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The 2014 National Curriculum: What parents need to know.

 

For most children, the changes took effect from September 2014, but children in Years 2 and 6 have followed the existing programmes of study until the end of July 2015. From September 2015 they will follow the new curriculum. 

At St Joseph’s we have opted to follow the existing programmes of study in these year groups whilst gradually transitioning to the new curriculum, so that the children are well prepared for the next stages of their education.

The main aim is to raise standards and produce productive, creative and well educated students.

What’s new? Although the new curriculum is intended to be more challenging, the content is actually slimmer than the current curriculum, focusing on essential core subject knowledge and skills such as essay writing and computer programming. The focus is on excellence and core skills.

 

Subject

 

English

  • Stronger emphasis on vocabulary development, grammar, punctuation and spelling (for example, the use of commas and apostrophes will be taught in KS1)
  • Handwriting – not currently assessed under the national curriculum – is expected to be fluent, legible and speedy
  • Spoken English has a greater emphasis, with children to be taught debating and presentation skills.

Maths

  • Five-year-olds will be expected to learn to count up to 100 (compared to 20 under the current curriculum) and learn number bonds to 20 (currently up to 10)
  • Simple fractions (1/4 and 1/2) will be taught from KS1, and by the end of primary school, children should be able to convert decimal fractions to simple fractions (e.g. 0.375 = 3/8)
  • By the age of nine, children will be expected to know times tables up to 12x12 (currently 10x10 by the end of primary school)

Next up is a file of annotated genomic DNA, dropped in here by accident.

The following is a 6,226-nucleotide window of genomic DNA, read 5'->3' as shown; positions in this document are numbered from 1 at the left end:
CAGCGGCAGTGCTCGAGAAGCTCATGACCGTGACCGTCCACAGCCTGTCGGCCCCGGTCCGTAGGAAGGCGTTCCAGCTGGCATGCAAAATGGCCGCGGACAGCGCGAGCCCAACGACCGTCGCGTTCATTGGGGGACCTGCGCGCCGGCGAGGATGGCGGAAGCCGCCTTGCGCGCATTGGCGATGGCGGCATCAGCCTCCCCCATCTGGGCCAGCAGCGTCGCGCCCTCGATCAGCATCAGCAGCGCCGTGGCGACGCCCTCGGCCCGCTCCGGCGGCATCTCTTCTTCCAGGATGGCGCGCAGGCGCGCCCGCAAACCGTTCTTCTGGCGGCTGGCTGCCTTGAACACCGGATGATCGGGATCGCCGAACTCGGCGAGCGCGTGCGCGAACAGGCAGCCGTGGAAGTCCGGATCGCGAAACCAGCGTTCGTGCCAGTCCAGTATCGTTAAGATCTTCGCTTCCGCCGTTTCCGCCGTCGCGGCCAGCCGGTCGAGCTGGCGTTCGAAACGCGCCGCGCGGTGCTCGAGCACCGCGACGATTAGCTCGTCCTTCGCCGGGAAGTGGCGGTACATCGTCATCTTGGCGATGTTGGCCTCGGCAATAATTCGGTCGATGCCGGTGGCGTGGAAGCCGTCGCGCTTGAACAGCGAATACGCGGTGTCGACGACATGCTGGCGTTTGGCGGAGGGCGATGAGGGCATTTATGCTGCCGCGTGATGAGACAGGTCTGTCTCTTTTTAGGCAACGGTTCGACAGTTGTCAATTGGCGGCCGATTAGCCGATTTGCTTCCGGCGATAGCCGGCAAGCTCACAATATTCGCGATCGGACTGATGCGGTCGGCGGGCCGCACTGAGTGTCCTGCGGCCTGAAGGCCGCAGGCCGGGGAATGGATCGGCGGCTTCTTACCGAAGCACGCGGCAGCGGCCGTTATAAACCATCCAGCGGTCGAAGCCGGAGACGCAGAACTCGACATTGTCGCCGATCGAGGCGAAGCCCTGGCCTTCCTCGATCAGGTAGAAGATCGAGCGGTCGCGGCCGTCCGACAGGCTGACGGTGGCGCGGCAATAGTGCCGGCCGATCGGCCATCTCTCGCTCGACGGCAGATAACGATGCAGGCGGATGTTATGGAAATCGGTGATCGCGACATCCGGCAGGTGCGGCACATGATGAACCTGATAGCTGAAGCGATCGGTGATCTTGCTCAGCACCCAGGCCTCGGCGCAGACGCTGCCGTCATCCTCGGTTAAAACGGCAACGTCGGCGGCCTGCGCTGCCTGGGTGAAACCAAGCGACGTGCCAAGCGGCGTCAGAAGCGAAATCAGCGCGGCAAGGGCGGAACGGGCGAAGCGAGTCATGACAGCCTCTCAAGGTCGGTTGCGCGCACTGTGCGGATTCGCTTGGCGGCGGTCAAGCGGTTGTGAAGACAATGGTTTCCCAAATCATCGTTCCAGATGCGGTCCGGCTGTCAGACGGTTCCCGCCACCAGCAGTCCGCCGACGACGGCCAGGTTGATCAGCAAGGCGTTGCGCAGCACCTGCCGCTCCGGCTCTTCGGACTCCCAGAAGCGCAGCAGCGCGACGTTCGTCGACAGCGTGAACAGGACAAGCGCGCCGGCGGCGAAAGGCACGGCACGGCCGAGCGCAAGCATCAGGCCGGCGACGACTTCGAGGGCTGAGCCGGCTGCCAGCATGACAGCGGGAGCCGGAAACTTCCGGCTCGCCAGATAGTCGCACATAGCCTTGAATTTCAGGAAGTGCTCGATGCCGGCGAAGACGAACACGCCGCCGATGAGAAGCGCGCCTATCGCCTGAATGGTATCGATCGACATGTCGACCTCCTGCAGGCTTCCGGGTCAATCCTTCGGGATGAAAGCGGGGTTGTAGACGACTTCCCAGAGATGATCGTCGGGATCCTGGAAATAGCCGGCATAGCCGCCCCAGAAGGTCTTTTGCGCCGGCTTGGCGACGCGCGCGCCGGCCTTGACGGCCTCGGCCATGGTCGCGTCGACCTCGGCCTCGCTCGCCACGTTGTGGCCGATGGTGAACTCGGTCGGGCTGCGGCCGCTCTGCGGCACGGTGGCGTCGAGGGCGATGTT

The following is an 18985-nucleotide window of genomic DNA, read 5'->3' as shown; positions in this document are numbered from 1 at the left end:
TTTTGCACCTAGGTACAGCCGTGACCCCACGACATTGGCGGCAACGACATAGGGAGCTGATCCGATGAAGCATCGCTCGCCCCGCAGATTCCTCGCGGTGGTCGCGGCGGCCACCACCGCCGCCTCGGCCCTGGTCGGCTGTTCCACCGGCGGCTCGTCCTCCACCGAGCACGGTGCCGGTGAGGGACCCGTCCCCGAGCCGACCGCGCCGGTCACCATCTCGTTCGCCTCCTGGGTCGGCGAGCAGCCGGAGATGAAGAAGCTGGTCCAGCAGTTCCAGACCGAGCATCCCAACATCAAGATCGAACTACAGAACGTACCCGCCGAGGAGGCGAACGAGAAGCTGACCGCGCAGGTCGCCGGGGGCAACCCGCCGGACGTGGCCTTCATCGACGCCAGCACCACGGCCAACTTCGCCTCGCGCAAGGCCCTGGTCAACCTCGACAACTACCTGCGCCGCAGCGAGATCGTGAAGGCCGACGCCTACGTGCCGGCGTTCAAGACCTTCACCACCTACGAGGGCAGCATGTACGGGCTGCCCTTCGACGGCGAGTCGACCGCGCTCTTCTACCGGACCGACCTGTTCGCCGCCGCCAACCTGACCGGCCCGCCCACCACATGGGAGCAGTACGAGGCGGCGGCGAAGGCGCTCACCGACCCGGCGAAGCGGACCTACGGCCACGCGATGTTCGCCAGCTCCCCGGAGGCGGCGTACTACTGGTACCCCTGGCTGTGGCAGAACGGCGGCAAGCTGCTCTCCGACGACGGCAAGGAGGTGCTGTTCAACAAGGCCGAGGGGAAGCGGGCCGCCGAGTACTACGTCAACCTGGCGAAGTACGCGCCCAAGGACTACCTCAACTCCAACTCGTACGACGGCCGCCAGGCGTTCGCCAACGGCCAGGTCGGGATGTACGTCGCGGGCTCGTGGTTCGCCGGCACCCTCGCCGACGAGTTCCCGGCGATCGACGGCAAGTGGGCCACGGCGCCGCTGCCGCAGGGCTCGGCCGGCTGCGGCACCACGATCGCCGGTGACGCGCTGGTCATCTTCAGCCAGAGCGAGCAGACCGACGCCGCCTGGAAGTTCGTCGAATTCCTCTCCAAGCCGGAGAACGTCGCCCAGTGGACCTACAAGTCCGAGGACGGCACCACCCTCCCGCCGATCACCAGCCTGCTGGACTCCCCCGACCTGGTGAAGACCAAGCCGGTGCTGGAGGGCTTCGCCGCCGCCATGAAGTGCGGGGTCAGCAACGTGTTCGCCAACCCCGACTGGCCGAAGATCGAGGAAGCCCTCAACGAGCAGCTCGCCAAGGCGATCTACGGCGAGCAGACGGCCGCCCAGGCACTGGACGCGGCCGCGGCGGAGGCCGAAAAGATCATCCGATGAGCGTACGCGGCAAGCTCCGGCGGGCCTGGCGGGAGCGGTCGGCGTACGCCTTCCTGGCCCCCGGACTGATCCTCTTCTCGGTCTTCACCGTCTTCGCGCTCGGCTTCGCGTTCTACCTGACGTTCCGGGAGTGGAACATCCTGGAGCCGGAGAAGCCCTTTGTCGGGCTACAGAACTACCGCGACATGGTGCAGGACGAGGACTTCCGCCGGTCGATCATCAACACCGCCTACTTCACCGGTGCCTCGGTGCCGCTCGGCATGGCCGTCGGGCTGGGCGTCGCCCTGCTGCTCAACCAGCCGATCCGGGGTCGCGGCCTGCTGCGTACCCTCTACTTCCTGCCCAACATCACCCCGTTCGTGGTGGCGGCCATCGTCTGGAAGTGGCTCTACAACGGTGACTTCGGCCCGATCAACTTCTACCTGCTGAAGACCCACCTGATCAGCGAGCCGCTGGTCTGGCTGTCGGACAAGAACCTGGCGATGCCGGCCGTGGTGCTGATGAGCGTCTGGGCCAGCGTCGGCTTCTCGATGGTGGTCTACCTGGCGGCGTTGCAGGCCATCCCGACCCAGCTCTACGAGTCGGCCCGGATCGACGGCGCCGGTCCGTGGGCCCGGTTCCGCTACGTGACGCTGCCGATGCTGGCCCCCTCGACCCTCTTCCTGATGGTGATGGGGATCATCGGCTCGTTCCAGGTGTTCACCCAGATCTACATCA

• Calculators will not be introduced until near the end of KS2, to encourage mental arithmetic

Science

  • Strong focus on scientific knowledge and language, rather than understanding the nature and methods of science in abstract terms
  • Non-core subjects like caring for animals will be replaced by topics like the human circulatory system

Design & technology

  • Afforded greater importance under the new curriculum, setting children on the path to becoming the designers and engineers of the future
  • More sophisticated use of design equipment such as electronics and robotics
  • In KS2, children will learn about how key events and individuals in design and technology have shaped the world

 ICT

  • Computing replaces Information and Communication Technology(ICT), with a greater focus on programming rather than on operating programs
  • From age five, children will learn to write and test simple programs, and to organise, store and retrieve data
  • From seven, they will be taught to understand computer networks, including the internet and how to use it safely.

 

Languages

  • Currently not statutory, a modern foreign language or ancient language (Latin or Greek) will be mandatory in KS2
  • Children will be expected to master basic grammar and accurate pronunciation and to converse, present, read and write in the language
  • St Joseph’s pupils will be learning French.

 

At St Joseph’s we are using this new curriculum as a wonderful opportunity to teach core skills in a context which will engage the pupils and enable them to put their skills and knowledge to immediate practical use. Many of our topics are linked to visitors and specialists coming into school, as well as the pupils having the opportunity for a wide variety of educational visits. We are continuing our programme of special days and focus weeks which give the children the opportunity to engage with a subject or area of interest in a more in depth way. We have also extended our IT provision to give pupils access to the best resources – we are truly trying to create ‘classrooms without walls’.